Researchers suggest ecstasy for traumatized soldiers

The molecule of ecstasy, administered in a controlled way to accompany a psychotherapy, may have some effectiveness for soldiers suffering from post-traumatic stress suggest researchers in a study published Wednesday.
The study published by The Lancet Psychiatry has its limits, recognize its authors. A small number of people participated: 26, including 22 veterans, three firefighters and a police officer. And the results were not compared with a group that would have taken a placebo.

Nevertheless, it suggests that treatment with MDMA “is safe and could enhance the benefits of psychotherapy,” the review said in a statement.

The subjects followed a strictly supervised protocol.

Without their knowledge and without the knowledge of their doctor, and after the first three sessions of psychotherapy of one hour and a half each, they took more or less high doses of MDMA (30 mg, 75 mg or 125 mg according to two sessions of eight hours each, specially adapted.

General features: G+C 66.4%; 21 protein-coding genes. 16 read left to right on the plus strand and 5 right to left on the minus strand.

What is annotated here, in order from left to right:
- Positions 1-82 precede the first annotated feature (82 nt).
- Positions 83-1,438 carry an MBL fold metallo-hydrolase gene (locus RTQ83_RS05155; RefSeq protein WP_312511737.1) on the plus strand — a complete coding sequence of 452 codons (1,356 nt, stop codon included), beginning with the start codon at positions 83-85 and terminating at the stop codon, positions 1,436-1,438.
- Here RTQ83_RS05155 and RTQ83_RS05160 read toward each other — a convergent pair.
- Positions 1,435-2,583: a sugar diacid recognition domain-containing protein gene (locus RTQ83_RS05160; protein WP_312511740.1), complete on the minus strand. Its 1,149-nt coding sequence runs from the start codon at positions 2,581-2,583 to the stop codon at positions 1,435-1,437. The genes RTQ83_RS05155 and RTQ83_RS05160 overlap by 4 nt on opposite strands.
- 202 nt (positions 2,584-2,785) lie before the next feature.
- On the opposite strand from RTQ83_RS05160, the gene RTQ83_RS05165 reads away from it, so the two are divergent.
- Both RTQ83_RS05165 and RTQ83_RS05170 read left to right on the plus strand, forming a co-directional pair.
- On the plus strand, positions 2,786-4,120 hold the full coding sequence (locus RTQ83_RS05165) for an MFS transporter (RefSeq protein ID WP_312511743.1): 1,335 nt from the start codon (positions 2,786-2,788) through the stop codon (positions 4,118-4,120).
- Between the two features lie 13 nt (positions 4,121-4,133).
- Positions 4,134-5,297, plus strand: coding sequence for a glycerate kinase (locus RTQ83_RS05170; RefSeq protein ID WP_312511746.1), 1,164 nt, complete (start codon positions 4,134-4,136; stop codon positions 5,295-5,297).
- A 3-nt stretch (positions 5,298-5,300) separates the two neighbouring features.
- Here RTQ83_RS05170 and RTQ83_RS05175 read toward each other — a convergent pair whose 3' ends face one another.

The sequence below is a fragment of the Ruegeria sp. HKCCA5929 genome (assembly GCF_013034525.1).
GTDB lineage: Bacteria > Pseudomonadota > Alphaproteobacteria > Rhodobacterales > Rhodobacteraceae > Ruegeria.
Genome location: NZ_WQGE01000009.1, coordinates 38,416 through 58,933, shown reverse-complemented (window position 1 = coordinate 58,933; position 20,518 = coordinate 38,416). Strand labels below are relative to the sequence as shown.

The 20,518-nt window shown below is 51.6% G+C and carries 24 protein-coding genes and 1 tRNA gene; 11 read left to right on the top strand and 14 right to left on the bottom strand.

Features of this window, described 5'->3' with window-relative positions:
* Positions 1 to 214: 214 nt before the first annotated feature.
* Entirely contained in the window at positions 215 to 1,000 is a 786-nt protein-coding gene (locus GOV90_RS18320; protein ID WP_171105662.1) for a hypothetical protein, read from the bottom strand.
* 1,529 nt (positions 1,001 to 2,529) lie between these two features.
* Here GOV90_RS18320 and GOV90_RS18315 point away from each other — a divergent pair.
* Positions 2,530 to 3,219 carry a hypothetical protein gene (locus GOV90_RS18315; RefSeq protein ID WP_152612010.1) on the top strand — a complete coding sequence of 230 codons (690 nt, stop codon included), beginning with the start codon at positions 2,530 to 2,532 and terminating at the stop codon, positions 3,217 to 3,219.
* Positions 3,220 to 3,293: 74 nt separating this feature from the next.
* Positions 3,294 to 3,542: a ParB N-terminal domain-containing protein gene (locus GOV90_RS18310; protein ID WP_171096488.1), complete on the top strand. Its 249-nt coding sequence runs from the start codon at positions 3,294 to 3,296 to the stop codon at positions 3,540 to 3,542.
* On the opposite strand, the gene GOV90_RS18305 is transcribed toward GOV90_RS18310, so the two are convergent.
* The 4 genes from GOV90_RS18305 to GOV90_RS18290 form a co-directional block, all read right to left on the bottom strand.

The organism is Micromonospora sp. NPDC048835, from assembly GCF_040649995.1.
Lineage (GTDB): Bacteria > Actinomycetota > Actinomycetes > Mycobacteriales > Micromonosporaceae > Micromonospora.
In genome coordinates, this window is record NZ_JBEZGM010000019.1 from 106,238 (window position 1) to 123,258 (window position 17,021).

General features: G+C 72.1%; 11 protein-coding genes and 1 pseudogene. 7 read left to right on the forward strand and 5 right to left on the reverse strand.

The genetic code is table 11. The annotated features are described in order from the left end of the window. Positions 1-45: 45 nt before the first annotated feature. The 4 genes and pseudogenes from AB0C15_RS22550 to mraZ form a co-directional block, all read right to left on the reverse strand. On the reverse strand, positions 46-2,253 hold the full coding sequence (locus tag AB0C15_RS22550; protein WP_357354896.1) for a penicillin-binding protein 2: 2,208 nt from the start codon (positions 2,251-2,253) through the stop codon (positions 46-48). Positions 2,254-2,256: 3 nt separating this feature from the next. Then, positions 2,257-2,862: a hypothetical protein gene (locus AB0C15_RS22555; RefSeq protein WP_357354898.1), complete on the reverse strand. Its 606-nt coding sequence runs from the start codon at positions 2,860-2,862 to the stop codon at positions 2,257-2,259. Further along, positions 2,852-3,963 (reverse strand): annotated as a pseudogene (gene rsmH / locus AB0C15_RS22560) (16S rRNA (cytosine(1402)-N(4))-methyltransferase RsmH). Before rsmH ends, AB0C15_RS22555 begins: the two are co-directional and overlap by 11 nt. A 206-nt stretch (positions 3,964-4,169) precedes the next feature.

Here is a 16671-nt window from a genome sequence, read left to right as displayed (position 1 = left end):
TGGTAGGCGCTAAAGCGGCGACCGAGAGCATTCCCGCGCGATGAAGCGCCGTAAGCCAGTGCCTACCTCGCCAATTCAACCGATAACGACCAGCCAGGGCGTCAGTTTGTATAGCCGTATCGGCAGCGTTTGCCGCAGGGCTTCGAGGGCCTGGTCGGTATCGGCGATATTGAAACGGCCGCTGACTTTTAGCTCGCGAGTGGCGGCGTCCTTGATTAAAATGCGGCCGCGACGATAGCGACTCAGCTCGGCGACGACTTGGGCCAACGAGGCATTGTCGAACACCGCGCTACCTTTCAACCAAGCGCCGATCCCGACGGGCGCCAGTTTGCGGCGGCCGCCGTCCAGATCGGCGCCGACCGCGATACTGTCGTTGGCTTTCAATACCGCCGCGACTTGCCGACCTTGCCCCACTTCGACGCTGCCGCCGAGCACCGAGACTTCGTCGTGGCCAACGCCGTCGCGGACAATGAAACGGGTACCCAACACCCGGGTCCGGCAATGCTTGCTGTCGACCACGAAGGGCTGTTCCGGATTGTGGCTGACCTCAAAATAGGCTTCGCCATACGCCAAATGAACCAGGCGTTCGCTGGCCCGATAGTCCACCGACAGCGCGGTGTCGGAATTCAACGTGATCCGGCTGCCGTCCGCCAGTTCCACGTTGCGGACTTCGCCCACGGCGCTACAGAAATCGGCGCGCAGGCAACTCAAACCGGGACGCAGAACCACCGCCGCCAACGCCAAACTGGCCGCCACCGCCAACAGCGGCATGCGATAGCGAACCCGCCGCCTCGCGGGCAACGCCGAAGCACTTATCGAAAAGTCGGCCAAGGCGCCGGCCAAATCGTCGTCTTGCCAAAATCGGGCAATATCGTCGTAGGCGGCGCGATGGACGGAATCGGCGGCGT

They were followed closely: a night under observation, a week of telephone interviews, and a debriefing at three new psychotherapy sessions of one hour and a half.

According to the researchers, the patients who took the highest doses saw their symptoms of post-traumatic stress reduction further. The narrowness of the sample is recognized as a statistical weakness.

And that is not without inconvenience. Some participants said they felt they had a stronger desire to commit suicide under MDMA. And “all groups reported negative effects after treatment” including “anxiety, headache, exhaustion, muscle tension and insomnia,” noted the researchers.

The study poses an important ethical question, since it is forbidden today to administer MDMA, a substance that feeds a large narcotrafic.

Two professors of psychiatry in Oxford, Andrea Cipriani and Philip Cowen, praised the protocol developed in this study and its results, while expressing reservations.

“The unmet demand for post-traumatic stress treatment, particularly for veterans and emergency workers, is clear. However, the possibility of generalizing MDMA-assisted psychotherapy for more ordinary psychiatry remains to be established, “they wrote in a commentary published by The Lancet .

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